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Chapter 38: Reproduction in Flowering Plants
Photoperiodic Control of
Flowering
• Short-day plants flower when days are
shorter than a species-specific critical day
length; long-day plants flower when days
are longer than a critical day length.
Review Figure 38.11
23
Chapter 38: Reproduction in Flowering Plants
Figure
38.11
Figure 38.11
figure 38-11.jpg
Chapter 38: Reproduction in Flowering Plants
Photoperiodic Control of
Flowering
• Some angiosperms have more complex
photoperiodic requirements than short-day
or long-day plants, but most are dayneutral.
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Chapter 38: Reproduction in Flowering Plants
Photoperiodic Control of
Flowering
• The length of the night is what actually
determines whether a photoperiodic plant
will flower. Review Figure 38.12
26
Chapter 38: Reproduction in Flowering Plants
Figure 38.12
Figure 38.12
figure 38-12.jpg
Chapter 38: Reproduction in Flowering Plants
Photoperiodic Control of
Flowering
• Interruption of the nightly dark period by a
brief exposure to light undoes the effect of
a long night. Review Figure 38.13
28
Chapter 38: Reproduction in Flowering Plants
Figure 38.13 –
Part 1
Figure 38.13 – Part 1
figure 38-13a.jpg
Chapter 38: Reproduction in Flowering Plants
Figure 38.13
– Part 2
Figure 38.13 – Part 2
figure 38-13b.jpg
Chapter 38: Reproduction in Flowering Plants
Photoperiodic Control of
Flowering
• The mechanism of photoperiodic control
involves a biological clock and
phytochromes.
Review Figures 38.14, 38.15
31
Chapter 38: Reproduction in Flowering Plants
Figure
38.14
Figure 38.14
figure 38-14.jpg
Chapter 38: Reproduction in Flowering Plants
Figure
38.15
Figure 38.15
figure 38-15.jpg
Chapter 38: Reproduction in Flowering Plants
Photoperiodic Control of
Flowering
• Evidence suggests there is a flowering
hormone, called florigen, but it has yet to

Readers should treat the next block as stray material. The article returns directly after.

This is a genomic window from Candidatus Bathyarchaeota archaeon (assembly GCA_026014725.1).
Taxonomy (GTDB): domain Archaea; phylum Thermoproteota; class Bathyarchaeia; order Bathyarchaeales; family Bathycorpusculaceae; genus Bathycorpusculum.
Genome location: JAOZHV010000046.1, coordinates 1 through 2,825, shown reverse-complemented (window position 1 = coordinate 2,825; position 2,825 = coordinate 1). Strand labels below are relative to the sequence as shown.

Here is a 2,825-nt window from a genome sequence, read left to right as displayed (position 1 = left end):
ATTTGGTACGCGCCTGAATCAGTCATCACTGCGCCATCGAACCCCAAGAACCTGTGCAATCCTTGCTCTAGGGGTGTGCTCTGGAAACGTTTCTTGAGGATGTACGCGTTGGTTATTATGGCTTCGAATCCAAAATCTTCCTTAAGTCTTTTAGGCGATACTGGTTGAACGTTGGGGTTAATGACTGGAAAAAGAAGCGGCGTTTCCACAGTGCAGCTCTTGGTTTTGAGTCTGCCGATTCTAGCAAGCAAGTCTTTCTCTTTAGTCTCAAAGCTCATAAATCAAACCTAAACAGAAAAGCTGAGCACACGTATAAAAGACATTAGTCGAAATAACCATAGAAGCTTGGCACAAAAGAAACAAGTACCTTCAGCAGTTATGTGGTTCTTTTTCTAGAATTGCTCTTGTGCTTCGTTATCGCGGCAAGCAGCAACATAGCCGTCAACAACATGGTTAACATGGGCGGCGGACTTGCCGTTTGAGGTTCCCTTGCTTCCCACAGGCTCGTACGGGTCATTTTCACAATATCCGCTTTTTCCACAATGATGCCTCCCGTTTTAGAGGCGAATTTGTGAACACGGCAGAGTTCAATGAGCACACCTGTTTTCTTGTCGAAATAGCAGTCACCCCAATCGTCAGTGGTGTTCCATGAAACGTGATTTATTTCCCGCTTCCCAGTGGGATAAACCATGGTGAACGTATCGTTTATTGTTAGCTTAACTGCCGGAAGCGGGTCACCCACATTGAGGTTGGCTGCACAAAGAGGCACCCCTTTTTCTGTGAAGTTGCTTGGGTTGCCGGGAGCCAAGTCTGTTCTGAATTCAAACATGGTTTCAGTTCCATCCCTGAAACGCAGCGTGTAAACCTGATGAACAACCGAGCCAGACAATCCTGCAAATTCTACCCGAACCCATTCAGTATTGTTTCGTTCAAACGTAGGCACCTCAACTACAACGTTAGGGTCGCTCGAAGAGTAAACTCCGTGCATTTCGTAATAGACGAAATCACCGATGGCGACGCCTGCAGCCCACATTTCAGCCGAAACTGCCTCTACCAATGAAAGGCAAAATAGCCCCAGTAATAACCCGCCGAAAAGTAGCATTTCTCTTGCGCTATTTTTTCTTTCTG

be isolated from any plant.
Review Figure 38.16
34
Chapter 38: Reproduction in Flowering Plants
Figure
38.16 –
Part 1
Figure 38.16 – Part 1
figure 38-16a.jpg
Chapter 38: Reproduction in Flowering Plants
Figure
38.16 –
Part 2
Figure 38.16 – Part 2
figure 38-16b.jpg
Chapter 38: Reproduction in Flowering Plants
Vernalization and Flowering
• In some plant species, exposure to low
temperatures—vernalization—is required for
flowering.
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Chapter 38: Reproduction in Flowering Plants
Asexual Reproduction
• Asexual reproduction allows rapid
multiplication of organisms well suited to
their environment.
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Chapter 38: Reproduction in Flowering Plants
Asexual Reproduction
• Vegetative reproduction involves
modification of a vegetative organ for
reproduction.
Stolons (horizontal stems w/roots)
 Rhizomes(underground hor. stems)
 Bulbs – lilies, onions
 Corms - disc-like underground stems
 Suckers – shoots produced by roots

Chapter 38: Reproduction in Flowering Plants
Asexual Reproduction
• Some plant species produce seeds asexually
by apomixis (female gametophyte produces
seeds without pollen fertilization).
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Chapter 38: Reproduction in Flowering Plants
Asexual Reproduction
• Agriculturalists use natural and artificial
techniques of asexual reproduction to
reproduce desirable plants.
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Chapter 38: Reproduction in Flowering Plants
Asexual Reproduction
• Horticulturists often graft different plants
together to take advantage of favorable
properties of both stock(root bearing) and
scion(upper graft).
Review Figure 38.18
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Chapter 38: Reproduction in Flowering Plants
Figure
38.18
Figure 38.18
figure 38-18.jpg
Chapter 38: Reproduction in Flowering Plants
Asexual Reproduction
• Tissue culture techniques, based on the
totipotency of many plant cells, are used to
propagate plants asexually, produce virusfree clones of crop plants, and manipulate
plants by recombinant DNA technology.